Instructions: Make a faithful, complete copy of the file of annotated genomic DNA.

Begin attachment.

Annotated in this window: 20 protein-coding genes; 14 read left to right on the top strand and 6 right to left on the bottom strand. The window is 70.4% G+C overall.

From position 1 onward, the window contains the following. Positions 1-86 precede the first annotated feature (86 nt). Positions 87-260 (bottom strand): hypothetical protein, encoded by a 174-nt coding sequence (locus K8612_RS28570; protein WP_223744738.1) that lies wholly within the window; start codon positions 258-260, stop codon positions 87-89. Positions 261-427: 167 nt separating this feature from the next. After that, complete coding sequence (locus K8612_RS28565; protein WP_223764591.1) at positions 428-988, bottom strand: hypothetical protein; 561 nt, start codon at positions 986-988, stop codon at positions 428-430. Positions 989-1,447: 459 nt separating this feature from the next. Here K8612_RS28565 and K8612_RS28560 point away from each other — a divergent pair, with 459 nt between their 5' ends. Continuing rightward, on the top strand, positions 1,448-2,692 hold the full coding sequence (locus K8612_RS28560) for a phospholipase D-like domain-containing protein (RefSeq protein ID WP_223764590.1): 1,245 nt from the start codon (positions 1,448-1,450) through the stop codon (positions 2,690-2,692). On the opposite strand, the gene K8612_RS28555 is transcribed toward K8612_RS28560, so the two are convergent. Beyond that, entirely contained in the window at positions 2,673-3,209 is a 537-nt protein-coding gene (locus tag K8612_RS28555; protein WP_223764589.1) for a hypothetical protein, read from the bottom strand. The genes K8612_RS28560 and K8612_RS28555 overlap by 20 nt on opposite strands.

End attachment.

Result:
Annotated in this window: 20 protein-coding genes; 14 read left to right on the top strand and 6 right to left on the bottom strand. The window is 70.4% G+C overall.

From position 1 onward, the window contains the following. Positions 1-86 precede the first annotated feature (86 nt). Positions 87-260 (bottom strand): hypothetical protein, encoded by a 174-nt coding sequence (locus K8612_RS28570; protein WP_223744738.1) that lies wholly within the window; start codon positions 258-260, stop codon positions 87-89. Positions 261-427: 167 nt separating this feature from the next. After that, complete coding sequence (locus K8612_RS28565; protein WP_223764591.1) at positions 428-988, bottom strand: hypothetical protein; 561 nt, start codon at positions 986-988, stop codon at positions 428-430. Positions 989-1,447: 459 nt separating this feature from the next. Here K8612_RS28565 and K8612_RS28560 point away from each other — a divergent pair, with 459 nt between their 5' ends. Continuing rightward, on the top strand, positions 1,448-2,692 hold the full coding sequence (locus K8612_RS28560) for a phospholipase D-like domain-containing protein (RefSeq protein ID WP_223764590.1): 1,245 nt from the start codon (positions 1,448-1,450) through the stop codon (positions 2,690-2,692). On the opposite strand, the gene K8612_RS28555 is transcribed toward K8612_RS28560, so the two are convergent. Beyond that, entirely contained in the window at positions 2,673-3,209 is a 537-nt protein-coding gene (locus tag K8612_RS28555; protein WP_223764589.1) for a hypothetical protein, read from the bottom strand. The genes K8612_RS28560 and K8612_RS28555 overlap by 20 nt on opposite strands.